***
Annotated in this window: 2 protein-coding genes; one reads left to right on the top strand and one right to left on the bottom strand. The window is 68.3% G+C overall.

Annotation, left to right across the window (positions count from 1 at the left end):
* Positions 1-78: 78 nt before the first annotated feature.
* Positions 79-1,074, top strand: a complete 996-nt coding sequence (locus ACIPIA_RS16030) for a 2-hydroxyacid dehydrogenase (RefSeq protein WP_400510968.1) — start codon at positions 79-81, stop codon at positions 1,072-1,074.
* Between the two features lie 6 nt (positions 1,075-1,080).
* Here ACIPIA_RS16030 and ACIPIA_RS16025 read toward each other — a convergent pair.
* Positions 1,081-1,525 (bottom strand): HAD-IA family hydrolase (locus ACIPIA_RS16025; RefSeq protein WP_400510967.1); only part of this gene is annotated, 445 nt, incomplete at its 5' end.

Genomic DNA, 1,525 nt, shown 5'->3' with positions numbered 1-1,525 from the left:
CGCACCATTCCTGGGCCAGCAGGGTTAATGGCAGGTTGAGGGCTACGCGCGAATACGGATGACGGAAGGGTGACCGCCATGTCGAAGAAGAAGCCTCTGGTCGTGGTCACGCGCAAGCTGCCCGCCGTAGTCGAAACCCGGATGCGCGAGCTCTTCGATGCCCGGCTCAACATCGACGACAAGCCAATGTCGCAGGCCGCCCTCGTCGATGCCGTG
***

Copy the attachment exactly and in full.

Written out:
Annotated in this window: 2 protein-coding genes; one reads left to right on the top strand and one right to left on the bottom strand. The window is 68.3% G+C overall.

Annotation, left to right across the window (positions count from 1 at the left end):
* Positions 1-78: 78 nt before the first annotated feature.
* Positions 79-1,074, top strand: a complete 996-nt coding sequence (locus ACIPIA_RS16030) for a 2-hydroxyacid dehydrogenase (RefSeq protein WP_400510968.1) — start codon at positions 79-81, stop codon at positions 1,072-1,074.
* Between the two features lie 6 nt (positions 1,075-1,080).
* Here ACIPIA_RS16030 and ACIPIA_RS16025 read toward each other — a convergent pair.
* Positions 1,081-1,525 (bottom strand): HAD-IA family hydrolase (locus ACIPIA_RS16025; RefSeq protein WP_400510967.1); only part of this gene is annotated, 445 nt, incomplete at its 5' end.

Genomic DNA, 1,525 nt, shown 5'->3' with positions numbered 1-1,525 from the left:
CGCACCATTCCTGGGCCAGCAGGGTTAATGGCAGGTTGAGGGCTACGCGCGAATACGGATGACGGAAGGGTGACCGCCATGTCGAAGAAGAAGCCTCTGGTCGTGGTCACGCGCAAGCTGCCCGCCGTAGTCGAAACCCGGATGCGCGAGCTCTTCGATGCCCGGCTCAACATCGACGACAAGCCAATGTCGCAGGCCGCCCTCGTCGATGCCGTG